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Archive for July 23rd, 2015


   
 

Fight to the Finish in 3D Streets of Rage 2 — Now Available for Nintendo 3DS

3D Streets of Rage 2

 

The Syndicate, led by the nefarious Mr. X has returned, and can only be stopped by the likes of Max Hunter, Axel Stone, Blaze Fielding, and Eddie “Skate” Hunter in 3D Streets of Rage 2  for the Nintendo 3DS. 3D Streets of Rage 2, a remastering of the renowned side-scrolling beat ‘em up, is the latest title to join the growing library of SEGA 3D Classics and is now available to download for the Nintendo eShop for 3DS for $5.99. YouTube Preview Image 3D Streets of Rage 2 has been completely rebuilt to take advantage of the 3DS’ stereoscopic 3D, but remains lovingly faithful to the original game — initially released on the Sega Mega Drive / Genesis in 1992. From the stunning graphics to the musical score by renowned video game composer Yuzo Koshiro, everything has been accurately remade for the 3DS.

 

3D Streets of Rage 2

While painstaking detail was used to recreate the game keeping in line with the previous entries in the SEGA 3D Classics series, 3D Streets of Rage 2 received a few new creature comforts to take advantage of the 3DS. In addition to the new stereoscopic 3D environments, there’s a new Casual Mode, which kills enemies as soon as they hit the ground. Beat the game to unlock “Fists of Death Mode,” which is a one-hit-one-kill mode to keep players in the grips of white-knuckle tension. And since no beat ‘em up is complete without co-op multiplayer, the 3DS version supports local co-op. There are also different emulation settings available, including the Japanese version, various display modes, and more.

3D Streets of Rage 2

For more information about this game, check out the interviews with the developers: Part 1, Part 2.

 
   
   
 

3D Streets of Rage 2 Makes Its Way Into the SEGA 3D Classics! Interview Part 2

SEGA 3D Classics - 3D Streets of Rage 2

This is a translation of an edited version of the article located here.

Here’s Part 2 of our 3D Streets of Rage 2 article!  Remember to check out the Part 1 here.

Cracking The Code: New Modes Mean New Hardships

 

– Can you tell me if there are any new modes for 3D Streets of Rage 2?

 

YO: Compared to the first batch, we put a lot more extra content into the second one, with things like After Burner’s Arrange Mode. The five Mega Drive games from the first batch didn’t really have that much additional content, so there was a lot of talk about adding new content that was up to par with the second batch.

 

The first thing that came up with the Fists of Death Mode we made for Streets of Rage. I told them that we should just leave that one in as is, but Matsuoka-san, the director, pointed out to me that it wouldn’t really fit this game.

 

You see, Streets of Rage and Streets of Rage 2 are fun in completely different ways. Concept-wise, Streets of Rage has the blood of Double Dragon running through it. It may look like a Final Fight style game, but the makers liked Double Dragon more, so the game style is similar to Double Dragon. Enjoying distancing the enemy, the small characters, the large stages… It all really feels like a successor to Double Dragon.

 

On the other hand, Streets of Rage 2 became a post-Final Fight game, where combos were really center stage. Plus there were competitive fighting game elements to it as well. If we used the Fist of Death mode like Streets of Rage, you wouldn’t have any chance to enjoy those moves anymore. It’d become a very vanilla game.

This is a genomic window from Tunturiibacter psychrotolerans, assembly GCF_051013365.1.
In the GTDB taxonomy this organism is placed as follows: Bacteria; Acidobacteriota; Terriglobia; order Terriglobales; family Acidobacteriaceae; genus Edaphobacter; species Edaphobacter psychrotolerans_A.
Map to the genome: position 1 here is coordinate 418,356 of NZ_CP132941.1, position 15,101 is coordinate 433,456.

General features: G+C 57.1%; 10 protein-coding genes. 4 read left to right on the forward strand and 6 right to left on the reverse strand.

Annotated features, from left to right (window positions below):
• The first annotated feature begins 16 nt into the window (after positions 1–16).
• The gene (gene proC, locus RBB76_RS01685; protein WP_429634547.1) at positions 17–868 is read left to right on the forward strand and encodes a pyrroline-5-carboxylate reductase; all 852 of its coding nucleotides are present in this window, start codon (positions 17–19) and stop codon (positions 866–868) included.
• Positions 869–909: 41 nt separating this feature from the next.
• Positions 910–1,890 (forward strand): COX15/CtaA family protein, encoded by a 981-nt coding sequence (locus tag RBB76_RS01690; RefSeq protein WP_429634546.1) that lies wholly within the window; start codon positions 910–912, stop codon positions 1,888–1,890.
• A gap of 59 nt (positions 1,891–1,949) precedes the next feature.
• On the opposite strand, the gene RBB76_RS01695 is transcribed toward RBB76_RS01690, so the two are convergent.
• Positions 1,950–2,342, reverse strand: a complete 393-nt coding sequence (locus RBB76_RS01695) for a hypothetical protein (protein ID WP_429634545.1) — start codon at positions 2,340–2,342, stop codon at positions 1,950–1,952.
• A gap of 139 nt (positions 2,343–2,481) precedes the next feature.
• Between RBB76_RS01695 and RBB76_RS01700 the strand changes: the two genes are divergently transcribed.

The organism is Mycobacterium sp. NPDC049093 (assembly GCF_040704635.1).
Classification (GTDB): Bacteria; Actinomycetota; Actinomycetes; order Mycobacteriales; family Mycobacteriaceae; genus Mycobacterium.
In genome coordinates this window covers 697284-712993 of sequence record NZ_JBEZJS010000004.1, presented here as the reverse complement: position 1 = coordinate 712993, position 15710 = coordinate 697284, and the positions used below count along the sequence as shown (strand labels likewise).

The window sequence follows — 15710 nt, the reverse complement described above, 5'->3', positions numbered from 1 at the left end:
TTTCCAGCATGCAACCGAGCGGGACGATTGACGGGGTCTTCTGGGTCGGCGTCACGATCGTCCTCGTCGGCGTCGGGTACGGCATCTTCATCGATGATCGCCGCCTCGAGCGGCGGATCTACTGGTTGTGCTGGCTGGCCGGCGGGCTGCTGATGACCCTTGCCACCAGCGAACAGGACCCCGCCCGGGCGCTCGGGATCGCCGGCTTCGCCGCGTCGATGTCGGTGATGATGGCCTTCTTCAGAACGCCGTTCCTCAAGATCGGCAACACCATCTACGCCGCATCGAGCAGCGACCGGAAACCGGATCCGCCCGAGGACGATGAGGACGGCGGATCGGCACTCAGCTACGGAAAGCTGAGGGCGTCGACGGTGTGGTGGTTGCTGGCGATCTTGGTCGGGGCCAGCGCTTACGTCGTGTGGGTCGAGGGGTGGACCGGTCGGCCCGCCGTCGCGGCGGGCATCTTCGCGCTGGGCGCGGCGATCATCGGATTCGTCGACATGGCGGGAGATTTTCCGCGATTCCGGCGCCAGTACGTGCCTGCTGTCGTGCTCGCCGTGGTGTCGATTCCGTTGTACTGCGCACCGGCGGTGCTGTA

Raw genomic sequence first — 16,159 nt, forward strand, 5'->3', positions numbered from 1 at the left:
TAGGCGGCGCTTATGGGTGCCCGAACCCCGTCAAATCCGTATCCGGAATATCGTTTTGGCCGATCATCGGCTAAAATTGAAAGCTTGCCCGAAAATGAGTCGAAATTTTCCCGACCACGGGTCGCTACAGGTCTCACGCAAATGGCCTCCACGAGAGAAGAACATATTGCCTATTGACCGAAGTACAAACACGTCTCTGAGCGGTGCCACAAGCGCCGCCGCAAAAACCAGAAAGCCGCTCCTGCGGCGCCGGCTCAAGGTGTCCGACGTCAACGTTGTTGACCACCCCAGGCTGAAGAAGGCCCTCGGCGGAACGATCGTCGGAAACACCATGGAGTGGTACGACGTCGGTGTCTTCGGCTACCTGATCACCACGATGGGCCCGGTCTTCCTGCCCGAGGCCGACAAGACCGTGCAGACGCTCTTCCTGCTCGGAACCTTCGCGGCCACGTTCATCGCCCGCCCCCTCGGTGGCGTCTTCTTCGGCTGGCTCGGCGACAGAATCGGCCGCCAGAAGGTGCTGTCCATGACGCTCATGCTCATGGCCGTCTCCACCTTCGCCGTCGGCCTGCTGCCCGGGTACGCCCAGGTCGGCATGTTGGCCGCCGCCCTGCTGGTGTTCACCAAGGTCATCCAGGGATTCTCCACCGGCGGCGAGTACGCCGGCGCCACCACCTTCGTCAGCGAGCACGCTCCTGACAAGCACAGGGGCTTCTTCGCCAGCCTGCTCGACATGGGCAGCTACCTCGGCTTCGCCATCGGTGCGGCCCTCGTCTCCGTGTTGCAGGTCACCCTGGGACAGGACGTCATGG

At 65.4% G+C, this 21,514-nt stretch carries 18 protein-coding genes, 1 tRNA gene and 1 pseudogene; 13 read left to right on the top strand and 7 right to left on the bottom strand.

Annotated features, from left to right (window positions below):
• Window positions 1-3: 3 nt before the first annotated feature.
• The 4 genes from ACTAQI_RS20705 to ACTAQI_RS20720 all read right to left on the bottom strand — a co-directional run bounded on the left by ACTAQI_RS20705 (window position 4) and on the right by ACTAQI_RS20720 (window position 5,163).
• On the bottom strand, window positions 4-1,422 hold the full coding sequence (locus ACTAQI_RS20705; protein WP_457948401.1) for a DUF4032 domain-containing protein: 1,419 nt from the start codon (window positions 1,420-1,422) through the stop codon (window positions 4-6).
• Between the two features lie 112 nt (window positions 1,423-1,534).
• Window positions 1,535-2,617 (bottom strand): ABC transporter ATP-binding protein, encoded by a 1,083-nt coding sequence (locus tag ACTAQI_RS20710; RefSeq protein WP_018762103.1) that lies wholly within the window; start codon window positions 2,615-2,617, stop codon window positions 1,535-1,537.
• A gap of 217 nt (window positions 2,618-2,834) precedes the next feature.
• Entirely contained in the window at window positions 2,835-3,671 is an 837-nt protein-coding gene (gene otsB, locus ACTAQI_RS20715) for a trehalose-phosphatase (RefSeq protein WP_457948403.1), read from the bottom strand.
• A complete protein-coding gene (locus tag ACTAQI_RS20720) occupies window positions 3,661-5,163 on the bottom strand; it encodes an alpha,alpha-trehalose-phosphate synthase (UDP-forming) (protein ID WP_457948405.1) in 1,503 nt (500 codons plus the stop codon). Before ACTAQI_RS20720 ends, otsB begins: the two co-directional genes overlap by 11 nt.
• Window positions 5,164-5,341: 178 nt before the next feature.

NH: You have all these moves at your disposal, but it’s all over with just a single hit. No fun.

 

– No chance to see a Kikou Shou or Grand Upper.

 

YO: Streets of Rage 2 has so many moves you can do, you know? If we’re going to be using combos, one-hit kills is just too boring. That’s where the new Casual Mode comes in. If you knock an enemy to the ground, that’s it. You can combo all you want, and then knock them down for the kill.

 

NH: In other words, you can show the baddies a whole move string before laying them to rest.

 

– Most combos end with a knockdown, after all.

 

NH: That’s right. So we figured that’d do. I felt like we were shooting ourselves in the foot, but hey we do what we can! (laughs)

 

YO: It’s more of a pain to make the enemy die when hitting the floor than when taking a single blow.

 

NH: But it’s just something we had to do. Without it, the Streets of Rage 2 feeling will change into something completely different… Matsuoka really worked hard. As far as the 3D is concerned, it was just “problem solved, make it happen,” but adding in new content that requires deep analyzing adds a lot of uncertainty into the project. He really did a good job.

 

You have to follow the code and analyze it carefully to figure out how Streets of Rage 2 handles knockdowns. It’s really tough.

 

– If you don’t do that you won’t be able to keep the game speedy.

 

NH: That’s right. Heck, if you don’t you’re not getting that feature in the first place.

 

– Who made the call to base it on knockdowns in the first place?

 

NH: It was Matsuoka who suggested we go about it that way, and then the programmer played around with the game, checking the code to see if it was even possible.

 

It’s as much trouble as making a new game.

 

NH: If you’re only talking about the code itself, you can make a completely new game with the time taken. First of all, it’s time-consuming to pinpoint the location of what we’re looking for, and even when you find it, it’s hard to use the code as the original programmer intended.

 

– I see. You might change the way it feels.

 

NH: The way it’s interpreted, perhaps? You analyze functions and make guesses about how to use them and what they return, and while you often arrive at where you need to be, sometimes they have special requirements and things get complicated.